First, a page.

Any David Fincher movie is something to celebrate.
Mank is the collision between all my favorite things: David Fincher, classical Hollywood, and the ability to stream a new release during a pandemic. While I would love to see what Fincher does on a big screen, this is the next best thing.
In an extensive Vulture interview, Fincher recently discussed all sorts of topics, including Mank, his career, and projects that are wearing him out.
One of the key things I wanted to highlight in our coverage is how much Fincher cares about every detail. He is that guy.
Just listen to how he wanted to get the sound for Mank right.
“Ren Klyce, who is the sound designer, and I started talking years ago about how we wanted to make this feel like it was found in the UCLA archives—or in Martin Scorsese’s basement on its way to restoration,” Fincher said. “Everything has been compressed and made to sound like the 1940s. The music has been recorded with older microphones so it has a sort of sizzle and wheeze around the edges—you get it from strings, but you mostly get it from brass. What you’re hearing is a revival house—an old theater playing a movie.”
As you know, sound can make a movie. It's that final level of authenticity. When you're trying to make a movie that would have existed almost 100 years ago, you need to pay particular attention to the sound.
Though early people who have seen Mank have high praise for Fincher.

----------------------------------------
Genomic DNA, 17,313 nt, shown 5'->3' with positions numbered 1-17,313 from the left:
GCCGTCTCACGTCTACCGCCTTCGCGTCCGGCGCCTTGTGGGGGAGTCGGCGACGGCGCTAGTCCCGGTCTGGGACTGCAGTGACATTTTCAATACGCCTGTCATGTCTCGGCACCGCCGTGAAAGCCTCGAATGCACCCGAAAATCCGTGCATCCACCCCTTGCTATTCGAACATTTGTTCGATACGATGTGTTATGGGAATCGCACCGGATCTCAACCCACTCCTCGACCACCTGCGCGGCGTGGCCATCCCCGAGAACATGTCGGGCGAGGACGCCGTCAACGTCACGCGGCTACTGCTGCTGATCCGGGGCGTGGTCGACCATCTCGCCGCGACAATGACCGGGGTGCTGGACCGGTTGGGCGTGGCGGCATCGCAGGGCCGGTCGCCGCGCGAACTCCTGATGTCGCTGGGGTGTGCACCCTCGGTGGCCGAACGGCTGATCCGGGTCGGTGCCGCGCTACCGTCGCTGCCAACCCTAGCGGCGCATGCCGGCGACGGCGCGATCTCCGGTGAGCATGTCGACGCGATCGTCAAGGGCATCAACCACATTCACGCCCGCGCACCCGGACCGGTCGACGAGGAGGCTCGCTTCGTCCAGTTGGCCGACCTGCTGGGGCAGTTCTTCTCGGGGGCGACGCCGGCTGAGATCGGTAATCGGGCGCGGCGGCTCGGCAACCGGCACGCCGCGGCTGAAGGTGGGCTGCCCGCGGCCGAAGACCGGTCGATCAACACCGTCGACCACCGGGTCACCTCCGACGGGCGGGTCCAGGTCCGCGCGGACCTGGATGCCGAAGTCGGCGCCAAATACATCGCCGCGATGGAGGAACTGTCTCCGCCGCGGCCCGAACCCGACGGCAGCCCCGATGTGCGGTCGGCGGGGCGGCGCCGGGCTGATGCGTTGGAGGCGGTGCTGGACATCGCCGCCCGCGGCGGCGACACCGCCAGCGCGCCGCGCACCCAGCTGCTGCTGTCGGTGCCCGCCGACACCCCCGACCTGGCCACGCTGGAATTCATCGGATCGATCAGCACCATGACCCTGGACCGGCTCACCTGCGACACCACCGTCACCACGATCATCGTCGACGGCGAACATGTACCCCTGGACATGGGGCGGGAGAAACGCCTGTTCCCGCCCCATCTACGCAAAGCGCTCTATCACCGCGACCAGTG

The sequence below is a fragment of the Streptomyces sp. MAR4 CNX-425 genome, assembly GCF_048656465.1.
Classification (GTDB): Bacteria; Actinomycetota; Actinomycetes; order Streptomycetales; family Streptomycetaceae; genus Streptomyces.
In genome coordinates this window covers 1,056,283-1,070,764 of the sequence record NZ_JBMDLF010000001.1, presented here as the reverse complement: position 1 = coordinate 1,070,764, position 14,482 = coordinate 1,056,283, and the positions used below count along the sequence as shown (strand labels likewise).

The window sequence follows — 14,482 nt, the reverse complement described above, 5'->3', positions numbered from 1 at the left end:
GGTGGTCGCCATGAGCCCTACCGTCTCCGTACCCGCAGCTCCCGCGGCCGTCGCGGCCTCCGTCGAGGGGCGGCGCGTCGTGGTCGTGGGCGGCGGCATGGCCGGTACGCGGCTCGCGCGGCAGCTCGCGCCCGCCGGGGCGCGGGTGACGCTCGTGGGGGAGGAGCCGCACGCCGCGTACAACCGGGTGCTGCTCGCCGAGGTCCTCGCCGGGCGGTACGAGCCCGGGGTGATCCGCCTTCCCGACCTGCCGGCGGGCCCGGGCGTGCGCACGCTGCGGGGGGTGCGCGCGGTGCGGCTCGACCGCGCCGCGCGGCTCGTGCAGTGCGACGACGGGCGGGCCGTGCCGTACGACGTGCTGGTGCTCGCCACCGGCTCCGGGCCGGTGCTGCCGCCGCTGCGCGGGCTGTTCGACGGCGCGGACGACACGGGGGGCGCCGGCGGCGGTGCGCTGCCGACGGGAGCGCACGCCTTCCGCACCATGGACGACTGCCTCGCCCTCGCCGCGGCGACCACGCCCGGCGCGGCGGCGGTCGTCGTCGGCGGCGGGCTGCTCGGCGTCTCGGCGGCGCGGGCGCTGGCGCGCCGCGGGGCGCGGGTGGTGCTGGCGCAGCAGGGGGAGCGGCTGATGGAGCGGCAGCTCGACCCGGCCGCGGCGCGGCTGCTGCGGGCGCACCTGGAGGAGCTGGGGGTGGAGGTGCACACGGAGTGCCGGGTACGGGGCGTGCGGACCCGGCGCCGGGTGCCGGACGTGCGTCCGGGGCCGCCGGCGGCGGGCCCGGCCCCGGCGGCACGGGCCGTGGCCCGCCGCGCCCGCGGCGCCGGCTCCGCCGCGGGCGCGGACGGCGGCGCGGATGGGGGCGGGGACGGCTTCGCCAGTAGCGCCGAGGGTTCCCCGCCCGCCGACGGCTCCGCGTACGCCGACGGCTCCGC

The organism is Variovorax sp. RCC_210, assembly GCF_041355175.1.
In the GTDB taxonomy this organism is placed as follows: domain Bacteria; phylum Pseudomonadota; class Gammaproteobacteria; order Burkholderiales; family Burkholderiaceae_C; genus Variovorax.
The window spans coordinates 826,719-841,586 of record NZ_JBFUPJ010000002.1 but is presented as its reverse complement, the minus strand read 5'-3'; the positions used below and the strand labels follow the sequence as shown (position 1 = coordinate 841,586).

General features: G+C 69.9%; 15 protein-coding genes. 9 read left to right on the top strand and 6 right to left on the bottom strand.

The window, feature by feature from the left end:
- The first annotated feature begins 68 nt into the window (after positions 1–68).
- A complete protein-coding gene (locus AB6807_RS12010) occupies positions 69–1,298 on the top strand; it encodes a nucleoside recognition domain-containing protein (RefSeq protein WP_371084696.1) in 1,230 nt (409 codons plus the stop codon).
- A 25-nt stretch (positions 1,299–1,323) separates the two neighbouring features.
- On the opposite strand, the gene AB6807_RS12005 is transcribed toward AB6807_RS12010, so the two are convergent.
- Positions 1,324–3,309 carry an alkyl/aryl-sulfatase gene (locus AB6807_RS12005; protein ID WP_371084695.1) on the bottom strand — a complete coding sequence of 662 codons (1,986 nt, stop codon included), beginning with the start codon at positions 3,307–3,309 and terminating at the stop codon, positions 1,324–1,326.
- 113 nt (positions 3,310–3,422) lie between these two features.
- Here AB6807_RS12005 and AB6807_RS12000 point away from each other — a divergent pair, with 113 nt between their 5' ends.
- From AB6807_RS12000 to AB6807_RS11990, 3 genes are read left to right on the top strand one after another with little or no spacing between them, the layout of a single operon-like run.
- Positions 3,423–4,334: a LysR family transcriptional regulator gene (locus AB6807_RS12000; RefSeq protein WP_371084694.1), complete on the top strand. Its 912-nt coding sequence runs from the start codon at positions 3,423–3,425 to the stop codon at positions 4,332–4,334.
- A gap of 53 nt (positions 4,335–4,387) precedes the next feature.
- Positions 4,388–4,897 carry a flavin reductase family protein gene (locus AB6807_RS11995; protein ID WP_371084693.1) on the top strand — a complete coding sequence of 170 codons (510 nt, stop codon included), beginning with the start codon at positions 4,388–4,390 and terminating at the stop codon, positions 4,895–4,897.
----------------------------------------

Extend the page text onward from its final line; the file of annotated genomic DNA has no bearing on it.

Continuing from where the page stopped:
“It’s funny because I’ve played it for some people who ask, ‘What is going on with the sound? It’s so warm.’ And I respond, ‘Well, what you mean when you say ‘warm’ is it sounds like an old movie. It sounds analog.'”
Those are not tricks he's using, it's just hard work.
"We went three weeks over schedule on the mix trying to figure out how to split that atom,” he said. “[Visually,] our notion was we’re going to shoot super-high resolution and then we’re going to degrade it. So we took most everything and softened it to an absurd extent to try to match the look of the era. We probably lost two-thirds of the resolution in order to make it have the same feel, and then we put in little scratches and digs and cigarette burns.”
So what do you shoot on to achieve that old-time look?
Well, Fincher shot on the most modern camera he could find and then editing the look into post. Erik Messerschmidt, who worked with Fincher on Mindhunter, was the cinematographer for Mank. There's pressure recreating what many believe to be the greatest film of all time.
"When you look at a movie that is cohesive, as [Citizen] Kane was, from the authorship standpoint, it fires on all cylinders," Fincher told TCM's Ben Mankiewicz, whose grandfather is the titular character in Mank.
So, what was the pull of the late '30s, early '40s Hollywood for Fincher?
"It wasn't. It was the character," Fincher said. "It was the guy. It was the notion of someone struggling with great ability and personal troubles. And, you know, his pushing a rock up a hill in gravel."
Check out the tools Fincher and his team used to make Mank.
Technical Specs for Mank:
- Sound Mix: Mono
- Color: Black and White
- Aspect Ratio: 2.20 : 1
- Camera: Red Monstro Monochrome, Leica Summilux-C Lenses
- Laboratory: FotoKem nextLAB (digital dailies), LightIRON Digital, Los Angeles (CA), USA (digital intermediate)
- Negative Format: Redcode RAW
- Cinematographic Process: Digital Intermediate (6K) (master format), Dolby Vision HDR10, Redcode RAW (8K) (source format)
- Printed Film Forma: D-Cinema, Video (UHD)
Are you excited to jump back into the Golden Age of Hollywood and watch Mank? Let us know down in the comments.